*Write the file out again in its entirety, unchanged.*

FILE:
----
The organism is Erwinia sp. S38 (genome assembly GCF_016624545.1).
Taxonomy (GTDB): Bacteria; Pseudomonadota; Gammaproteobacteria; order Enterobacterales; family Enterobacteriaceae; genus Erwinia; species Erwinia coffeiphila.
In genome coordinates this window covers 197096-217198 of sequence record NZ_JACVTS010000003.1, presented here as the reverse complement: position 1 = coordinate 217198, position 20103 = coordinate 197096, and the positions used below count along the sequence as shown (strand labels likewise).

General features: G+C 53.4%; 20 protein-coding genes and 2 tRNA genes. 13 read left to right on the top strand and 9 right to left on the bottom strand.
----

The organism is Erwinia sp. S38 (genome assembly GCF_016624545.1).
Taxonomy (GTDB): Bacteria; Pseudomonadota; Gammaproteobacteria; order Enterobacterales; family Enterobacteriaceae; genus Erwinia; species Erwinia coffeiphila.
In genome coordinates this window covers 197096-217198 of sequence record NZ_JACVTS010000003.1, presented here as the reverse complement: position 1 = coordinate 217198, position 20103 = coordinate 197096, and the positions used below count along the sequence as shown (strand labels likewise).

General features: G+C 53.4%; 20 protein-coding genes and 2 tRNA genes. 13 read left to right on the top strand and 9 right to left on the bottom strand.